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I Can Defend My Beliefs by Teaching True Principles

A Video Supplement for
Come, Follow Me Lesson 10:
“Thy Faith Hath Made Thee Whole”




In this lesson (including Mark 2 and Matthew 9), Jesus employs an interesting pattern of teaching which I think is worth highlighting. He acts, exercising a divine prerogative. This then elicits a question from his critics. He then takes the opportunity to teach them the principle that underlies the action. This is a provocative teaching method, involving as it does contradicting the sensibilities of his audience. This both primes them to pay attention to the lesson that comes afterward and compels them to reevaluate their expectations.

In Mark 2 (also Matthew 9), Jesus is teaching at a gathering and follows the pattern I have outlined. Considering verses 3-12:

3 And they come unto him, bringing one sick of the palsy, which was borne of four.
4 And when they could not come nigh unto him for the press, they uncovered the roof where he was: and when they had broken it up, they let down the bed wherein the sick of the palsy lay.
5 When Jesus saw their faith, he said unto the sick of the palsy, Son, thy sins be forgiven thee.

So here Jesus has exercised a divine prerogative, forgiving sins. As he says elsewhere (Doctrine and Covenants 64:10) “I, the Lord, will forgive whom I will forgive, but of you it is required to forgive all men.” This naturally leads to a question from his critics:

6 But there were certain of the scribes sitting there, and reasoning in their hearts,
7 Why doth this man thus speak blasphemies? who can forgive sins but God only?

This is additionally effective because he has set up a proof in the logic of the scribes that Jesus has God’s authority and can speak for God, because if he then shows that he is in favor with God by healing the man after making a statement that would be blasphemous coming from one without authority he shows that he had authority to forgive the man’s sins. Jesus notices and takes this opportunity to teach as well as to heal the man.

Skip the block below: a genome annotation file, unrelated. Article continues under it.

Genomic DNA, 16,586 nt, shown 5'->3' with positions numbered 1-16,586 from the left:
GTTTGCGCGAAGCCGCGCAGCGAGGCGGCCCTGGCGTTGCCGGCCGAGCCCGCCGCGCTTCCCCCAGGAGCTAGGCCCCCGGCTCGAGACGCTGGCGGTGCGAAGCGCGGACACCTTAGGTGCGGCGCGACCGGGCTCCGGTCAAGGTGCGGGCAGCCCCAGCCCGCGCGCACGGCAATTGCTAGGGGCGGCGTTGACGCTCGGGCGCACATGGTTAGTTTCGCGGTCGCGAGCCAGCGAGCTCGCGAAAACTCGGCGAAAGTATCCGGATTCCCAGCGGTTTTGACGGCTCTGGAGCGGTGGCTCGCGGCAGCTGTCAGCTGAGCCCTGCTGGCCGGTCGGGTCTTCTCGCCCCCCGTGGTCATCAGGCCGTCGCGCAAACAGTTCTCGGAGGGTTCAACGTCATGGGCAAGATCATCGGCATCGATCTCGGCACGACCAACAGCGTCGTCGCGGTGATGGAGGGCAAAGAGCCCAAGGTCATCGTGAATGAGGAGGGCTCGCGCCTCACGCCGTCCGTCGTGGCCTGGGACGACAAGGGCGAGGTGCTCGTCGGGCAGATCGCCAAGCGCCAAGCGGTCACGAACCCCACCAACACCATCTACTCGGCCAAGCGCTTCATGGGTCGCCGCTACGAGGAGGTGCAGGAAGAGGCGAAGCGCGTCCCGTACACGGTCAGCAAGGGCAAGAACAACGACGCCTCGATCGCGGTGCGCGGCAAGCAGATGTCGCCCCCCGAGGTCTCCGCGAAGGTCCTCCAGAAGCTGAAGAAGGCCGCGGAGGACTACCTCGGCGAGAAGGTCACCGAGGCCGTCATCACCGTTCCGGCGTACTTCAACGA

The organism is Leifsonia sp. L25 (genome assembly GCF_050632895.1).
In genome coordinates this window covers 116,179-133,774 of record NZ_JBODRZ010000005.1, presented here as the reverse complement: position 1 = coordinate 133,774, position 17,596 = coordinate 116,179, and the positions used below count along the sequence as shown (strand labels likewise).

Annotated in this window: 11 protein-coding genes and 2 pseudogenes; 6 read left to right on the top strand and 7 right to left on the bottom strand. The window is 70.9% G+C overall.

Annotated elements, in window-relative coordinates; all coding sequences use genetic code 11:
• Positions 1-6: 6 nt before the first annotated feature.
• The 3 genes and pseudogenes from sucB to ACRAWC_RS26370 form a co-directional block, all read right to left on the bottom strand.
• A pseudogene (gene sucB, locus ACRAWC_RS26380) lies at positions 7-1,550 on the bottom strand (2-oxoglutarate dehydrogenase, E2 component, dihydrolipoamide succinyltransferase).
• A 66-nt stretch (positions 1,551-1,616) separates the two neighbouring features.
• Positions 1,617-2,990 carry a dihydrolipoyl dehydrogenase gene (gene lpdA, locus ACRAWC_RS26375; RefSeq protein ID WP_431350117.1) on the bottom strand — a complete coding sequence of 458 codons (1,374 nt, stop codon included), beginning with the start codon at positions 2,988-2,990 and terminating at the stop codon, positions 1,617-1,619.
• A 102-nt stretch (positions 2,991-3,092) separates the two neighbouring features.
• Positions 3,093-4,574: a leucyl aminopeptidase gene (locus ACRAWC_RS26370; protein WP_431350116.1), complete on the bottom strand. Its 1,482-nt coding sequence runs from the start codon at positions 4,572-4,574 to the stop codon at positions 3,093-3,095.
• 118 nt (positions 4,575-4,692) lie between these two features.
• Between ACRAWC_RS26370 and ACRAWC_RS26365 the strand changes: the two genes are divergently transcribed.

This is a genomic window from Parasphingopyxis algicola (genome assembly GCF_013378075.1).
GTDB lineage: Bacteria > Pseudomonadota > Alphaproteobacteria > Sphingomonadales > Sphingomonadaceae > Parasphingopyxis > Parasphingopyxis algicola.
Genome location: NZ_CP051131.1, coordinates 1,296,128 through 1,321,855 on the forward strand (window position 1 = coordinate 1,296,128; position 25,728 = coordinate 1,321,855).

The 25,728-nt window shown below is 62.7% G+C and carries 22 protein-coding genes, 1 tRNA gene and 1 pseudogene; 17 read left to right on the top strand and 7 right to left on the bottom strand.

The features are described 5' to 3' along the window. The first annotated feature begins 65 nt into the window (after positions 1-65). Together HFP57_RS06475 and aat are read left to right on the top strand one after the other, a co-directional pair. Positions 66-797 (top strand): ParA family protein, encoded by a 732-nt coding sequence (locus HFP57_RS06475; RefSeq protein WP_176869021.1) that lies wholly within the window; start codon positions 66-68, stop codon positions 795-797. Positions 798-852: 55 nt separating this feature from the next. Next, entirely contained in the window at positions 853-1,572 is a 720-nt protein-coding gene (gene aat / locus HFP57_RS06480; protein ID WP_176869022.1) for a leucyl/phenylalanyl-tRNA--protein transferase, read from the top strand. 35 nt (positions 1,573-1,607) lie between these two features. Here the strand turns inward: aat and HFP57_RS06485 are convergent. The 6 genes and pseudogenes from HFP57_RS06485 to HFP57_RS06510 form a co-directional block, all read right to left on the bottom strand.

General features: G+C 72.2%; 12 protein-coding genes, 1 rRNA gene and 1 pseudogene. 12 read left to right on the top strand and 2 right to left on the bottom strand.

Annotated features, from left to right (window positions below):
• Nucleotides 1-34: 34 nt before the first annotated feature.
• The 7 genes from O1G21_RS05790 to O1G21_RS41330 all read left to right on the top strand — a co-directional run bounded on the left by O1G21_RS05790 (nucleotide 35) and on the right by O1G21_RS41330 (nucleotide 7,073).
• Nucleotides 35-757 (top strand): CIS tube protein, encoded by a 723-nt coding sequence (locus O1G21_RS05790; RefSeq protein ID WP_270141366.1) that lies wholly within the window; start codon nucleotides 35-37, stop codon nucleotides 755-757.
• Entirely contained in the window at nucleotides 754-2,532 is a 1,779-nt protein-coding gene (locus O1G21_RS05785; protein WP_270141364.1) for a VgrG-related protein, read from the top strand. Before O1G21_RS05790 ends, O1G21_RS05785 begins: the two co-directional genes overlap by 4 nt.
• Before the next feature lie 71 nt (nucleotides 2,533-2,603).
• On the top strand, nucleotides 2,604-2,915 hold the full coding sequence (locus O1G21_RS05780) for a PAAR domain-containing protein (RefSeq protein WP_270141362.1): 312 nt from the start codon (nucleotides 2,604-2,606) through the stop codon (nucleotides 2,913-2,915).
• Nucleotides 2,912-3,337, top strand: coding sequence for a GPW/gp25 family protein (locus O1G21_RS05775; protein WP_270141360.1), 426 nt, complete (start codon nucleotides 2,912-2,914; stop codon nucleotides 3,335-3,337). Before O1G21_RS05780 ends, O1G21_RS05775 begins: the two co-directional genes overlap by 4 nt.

8 And immediately when Jesus perceived in his spirit that they so reasoned within themselves, he said unto them, Why reason ye these things in your hearts?
9 Whether is it easier to say to the sick of the palsy, Thy sins be forgiven thee; or to say, Arise, and take up thy bed, and walk?
10 But that ye may know that the Son of man hath power on earth to forgive sins, (he saith to the sick of the palsy,)
11 I say unto thee, Arise, and take up thy bed, and go thy way into thine house.
12 And immediately he arose, took up the bed, and went forth before them all; insomuch that they were all amazed, and glorified God, saying, We never saw it on this fashion.

So he exercises a divine prerogative, he provokes a question, he uses it as an opportunity to teach.

A short distance later in the same chapter (Mark 2), he sees Levi sitting at the receipt of custom or, in other words, collecting taxes.

14 And as he passed by, he saw Levi the son of Alphæus sitting at the receipt of custom, and said unto him, Follow me. And he arose and followed him.

Tax collectors were even more culturally reviled in Jesus’s day than in our own in part because they were seen as sell-outs who worked for Rome, but the Lord can call whoever he wants to do his work regardless of their job history or politics. He will also associate freely with these groups of people who have been marginalized by the wider society. These cultural transgressions will, of course, provoke a question from his critics:

15 And it came to pass, that, as Jesus sat at meat in his house, many publicans and sinners sat also together with Jesus and his disciples: for there were many, and they followed him.
16 And when the scribes and Pharisees saw him eat with publicans and sinners, they said unto his disciples, How is it that he eateth and drinketh with publicans and sinners?

So the question is: how can you eat with these terrible people?

17 When Jesus heard it, he saith unto them, They that are whole have no need of the physician, but they that are sick: I came not to call the righteous, but sinners to repentance.

As I read it, this actually contains two important points. The first is that the scribes and Pharisees, if they saw themselves as the spiritual leaders of the people should have been taking care of the spiritual welfare of and seeking to reclaim those whom they were instead electing to despise. So this actually points out the hypocrisy of the scribes and Pharisees. Beyond that, however, it seems to me that Jesus is subtly pointing out that the scribes and Pharisees haven’t fully received him because they haven’t recognized their own serious need for repentance. They had supposed that they had no need of him and because of this were on course to miss the mark. This then also shows Jesus mercy and effort to help all of God’s children because he is engaging with and using these teaching devices to try and reach even his critics in the hope that some of them might yet come to repentance.

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